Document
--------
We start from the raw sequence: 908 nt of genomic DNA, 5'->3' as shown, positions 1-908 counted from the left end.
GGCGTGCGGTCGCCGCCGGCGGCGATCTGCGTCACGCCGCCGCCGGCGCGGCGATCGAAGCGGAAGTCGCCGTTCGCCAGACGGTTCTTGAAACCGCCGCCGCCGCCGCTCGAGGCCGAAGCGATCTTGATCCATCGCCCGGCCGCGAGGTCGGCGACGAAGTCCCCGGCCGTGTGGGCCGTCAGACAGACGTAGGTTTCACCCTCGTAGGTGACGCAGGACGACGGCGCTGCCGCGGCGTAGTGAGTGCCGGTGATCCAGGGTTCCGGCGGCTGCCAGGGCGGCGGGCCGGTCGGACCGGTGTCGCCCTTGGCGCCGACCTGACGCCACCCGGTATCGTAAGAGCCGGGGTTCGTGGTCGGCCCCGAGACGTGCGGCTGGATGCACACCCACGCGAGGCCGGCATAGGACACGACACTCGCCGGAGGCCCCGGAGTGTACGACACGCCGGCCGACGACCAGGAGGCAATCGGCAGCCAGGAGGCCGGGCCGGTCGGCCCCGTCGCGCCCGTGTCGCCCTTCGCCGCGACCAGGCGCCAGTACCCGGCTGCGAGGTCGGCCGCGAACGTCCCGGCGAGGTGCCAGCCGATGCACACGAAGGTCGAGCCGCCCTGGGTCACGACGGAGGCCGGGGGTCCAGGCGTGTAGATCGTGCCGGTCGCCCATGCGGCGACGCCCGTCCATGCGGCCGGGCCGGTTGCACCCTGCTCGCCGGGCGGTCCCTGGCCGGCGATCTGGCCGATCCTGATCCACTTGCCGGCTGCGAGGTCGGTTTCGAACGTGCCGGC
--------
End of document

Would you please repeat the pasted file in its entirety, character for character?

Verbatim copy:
We start from the raw sequence: 908 nt of genomic DNA, 5'->3' as shown, positions 1-908 counted from the left end.
GGCGTGCGGTCGCCGCCGGCGGCGATCTGCGTCACGCCGCCGCCGGCGCGGCGATCGAAGCGGAAGTCGCCGTTCGCCAGACGGTTCTTGAAACCGCCGCCGCCGCCGCTCGAGGCCGAAGCGATCTTGATCCATCGCCCGGCCGCGAGGTCGGCGACGAAGTCCCCGGCCGTGTGGGCCGTCAGACAGACGTAGGTTTCACCCTCGTAGGTGACGCAGGACGACGGCGCTGCCGCGGCGTAGTGAGTGCCGGTGATCCAGGGTTCCGGCGGCTGCCAGGGCGGCGGGCCGGTCGGACCGGTGTCGCCCTTGGCGCCGACCTGACGCCACCCGGTATCGTAAGAGCCGGGGTTCGTGGTCGGCCCCGAGACGTGCGGCTGGATGCACACCCACGCGAGGCCGGCATAGGACACGACACTCGCCGGAGGCCCCGGAGTGTACGACACGCCGGCCGACGACCAGGAGGCAATCGGCAGCCAGGAGGCCGGGCCGGTCGGCCCCGTCGCGCCCGTGTCGCCCTTCGCCGCGACCAGGCGCCAGTACCCGGCTGCGAGGTCGGCCGCGAACGTCCCGGCGAGGTGCCAGCCGATGCACACGAAGGTCGAGCCGCCCTGGGTCACGACGGAGGCCGGGGGTCCAGGCGTGTAGATCGTGCCGGTCGCCCATGCGGCGACGCCCGTCCATGCGGCCGGGCCGGTTGCACCCTGCTCGCCGGGCGGTCCCTGGCCGGCGATCTGGCCGATCCTGATCCACTTGCCGGCTGCGAGGTCGGTTTCGAACGTGCCGGC